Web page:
Cory Doctorow Talks About Fighting the DMCA (2 Videos) 37 37

Wikipedia says, 'Cory Efram Doctorow (/kri dktro/; born July 17, 1971) is a Canadian-British blogger, journalist, and science fiction author who serves as co-editor of the blog Boing Boing. He is an activist in favour of liberalising copyright laws and a proponent of the Creative Commons organization, using some of their licenses for his books. Some common themes of his work include digital rights management, file sharing, and post-scarcity economics.' Timothy Lord sat down with Cory at the O'Reilly Solid Conference and asked him about the DMCA and how the fight against it is going. Due to management-imposed restraints on video lengths, we broke the ~10 minute interview into two parts, both attached to this paragraph. The transcript covers both videos, so it's your choice: view, read or listen to as much of this interview as you like.

Comment: Re:Drone It (Score 0) 577 577

Drone piolots have no doubt done somethings history won't look kindly on but so has basically every fighting man using whatever technology and tactics. Sure maybe some just do it for the pay check or lack of other options but most of the people that enlist in our volunteer armed services have some conviction about defending the nation.

I will challenge, "most". How would we know if their motivation was the defense of the nation or if they just needed a job and their best option was to enlist? And defense of the nation from what? The US hasn't fought a war in defense of the nation since the 19th century.

Let's stop romanticizing the military. This isn't GI Joe who was drafted off his daddy's farm to go fight the Fuhrer. This is a "professional military", remember? And there's a word for professional military. Mercenary. Just look at how eager these guys are to go work for Blackwater, or "Xe" or "Academi" or whatever the private contractor army is calling itself today.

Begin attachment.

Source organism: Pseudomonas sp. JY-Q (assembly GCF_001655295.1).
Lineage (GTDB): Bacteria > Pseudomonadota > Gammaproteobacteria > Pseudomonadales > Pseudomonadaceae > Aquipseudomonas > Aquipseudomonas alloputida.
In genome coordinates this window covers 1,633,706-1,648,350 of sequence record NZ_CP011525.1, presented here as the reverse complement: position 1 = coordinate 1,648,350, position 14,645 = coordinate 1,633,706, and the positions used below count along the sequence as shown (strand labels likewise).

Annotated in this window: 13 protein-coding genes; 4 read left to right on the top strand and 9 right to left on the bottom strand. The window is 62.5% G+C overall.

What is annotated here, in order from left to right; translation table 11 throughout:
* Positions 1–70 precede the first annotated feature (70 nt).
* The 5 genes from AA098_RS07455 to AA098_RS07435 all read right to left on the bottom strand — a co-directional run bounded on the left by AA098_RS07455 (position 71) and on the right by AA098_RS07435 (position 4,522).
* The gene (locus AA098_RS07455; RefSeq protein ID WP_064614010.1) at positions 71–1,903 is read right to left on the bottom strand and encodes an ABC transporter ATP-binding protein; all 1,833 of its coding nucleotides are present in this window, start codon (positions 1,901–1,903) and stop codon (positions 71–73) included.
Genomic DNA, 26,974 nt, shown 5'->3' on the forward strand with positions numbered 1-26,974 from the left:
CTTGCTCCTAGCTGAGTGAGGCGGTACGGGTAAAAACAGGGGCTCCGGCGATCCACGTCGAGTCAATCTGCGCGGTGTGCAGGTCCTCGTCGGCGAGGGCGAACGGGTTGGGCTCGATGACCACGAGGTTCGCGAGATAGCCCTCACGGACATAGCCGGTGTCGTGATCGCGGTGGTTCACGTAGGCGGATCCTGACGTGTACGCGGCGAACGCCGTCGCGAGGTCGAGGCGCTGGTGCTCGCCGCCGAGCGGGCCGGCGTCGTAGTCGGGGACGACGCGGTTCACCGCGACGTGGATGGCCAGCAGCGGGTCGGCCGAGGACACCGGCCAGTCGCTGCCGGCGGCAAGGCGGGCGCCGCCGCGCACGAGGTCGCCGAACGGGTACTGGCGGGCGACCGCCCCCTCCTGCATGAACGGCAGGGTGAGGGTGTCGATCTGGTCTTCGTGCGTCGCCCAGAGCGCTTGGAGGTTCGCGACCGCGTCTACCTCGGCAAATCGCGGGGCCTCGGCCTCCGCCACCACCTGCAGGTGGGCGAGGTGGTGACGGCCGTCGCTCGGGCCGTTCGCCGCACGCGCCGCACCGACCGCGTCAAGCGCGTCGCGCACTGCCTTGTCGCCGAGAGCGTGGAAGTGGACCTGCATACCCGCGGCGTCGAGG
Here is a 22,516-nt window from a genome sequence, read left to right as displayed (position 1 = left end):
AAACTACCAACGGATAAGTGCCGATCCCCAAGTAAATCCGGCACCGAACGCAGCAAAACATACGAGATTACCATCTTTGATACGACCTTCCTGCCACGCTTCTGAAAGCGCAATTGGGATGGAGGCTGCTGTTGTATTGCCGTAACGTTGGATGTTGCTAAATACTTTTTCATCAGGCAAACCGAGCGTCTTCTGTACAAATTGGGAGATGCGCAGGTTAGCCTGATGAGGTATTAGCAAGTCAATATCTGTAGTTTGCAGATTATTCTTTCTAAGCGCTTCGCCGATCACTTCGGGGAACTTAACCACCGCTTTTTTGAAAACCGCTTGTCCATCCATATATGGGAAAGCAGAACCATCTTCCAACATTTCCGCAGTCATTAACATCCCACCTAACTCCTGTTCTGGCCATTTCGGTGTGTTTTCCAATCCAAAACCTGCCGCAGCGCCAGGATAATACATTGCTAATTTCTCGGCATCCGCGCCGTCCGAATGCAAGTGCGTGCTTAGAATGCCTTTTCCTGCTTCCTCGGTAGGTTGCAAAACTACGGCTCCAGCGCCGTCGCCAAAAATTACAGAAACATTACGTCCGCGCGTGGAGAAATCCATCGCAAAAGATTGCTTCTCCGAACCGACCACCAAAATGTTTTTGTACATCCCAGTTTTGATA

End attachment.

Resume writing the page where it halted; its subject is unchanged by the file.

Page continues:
I'm kind of surprised that the same people who look sideways with suspicion at anything Big Government does also romanticize the enforcement arm of that Big Government by becoming military groupies or police buffs. Every member of the military and every member of every police force in the United States fits the dictionary definition of "bureaucrat", plus they get to use deadly force. Remember that the next time you hear someone talking about those damn "government bureaucrats".

Comment: Re:Courage (Score 1) 131 131

Dogs can get this way around fireworks, thunderstorms, etc, by people thinking they're comforting the dog when it looks worried. Instead, the dog takes this as confirmation there's something to be worried about and it becomes an increasing cycle. The secret is to pay no attention to the dog's worrying behavior instead of petting and telling it everything is OK.

You may be right. My dog will try to climb into me or my wife's lap when the fireworks start, and if thunder happens at night, she'll try to climb into bed with us. We've always tried to comfort her. I'll take a different approach next time, but it might be too late for this one to adjust.

Mirrors should reflect a little before throwing back images. -- Jean Cocteau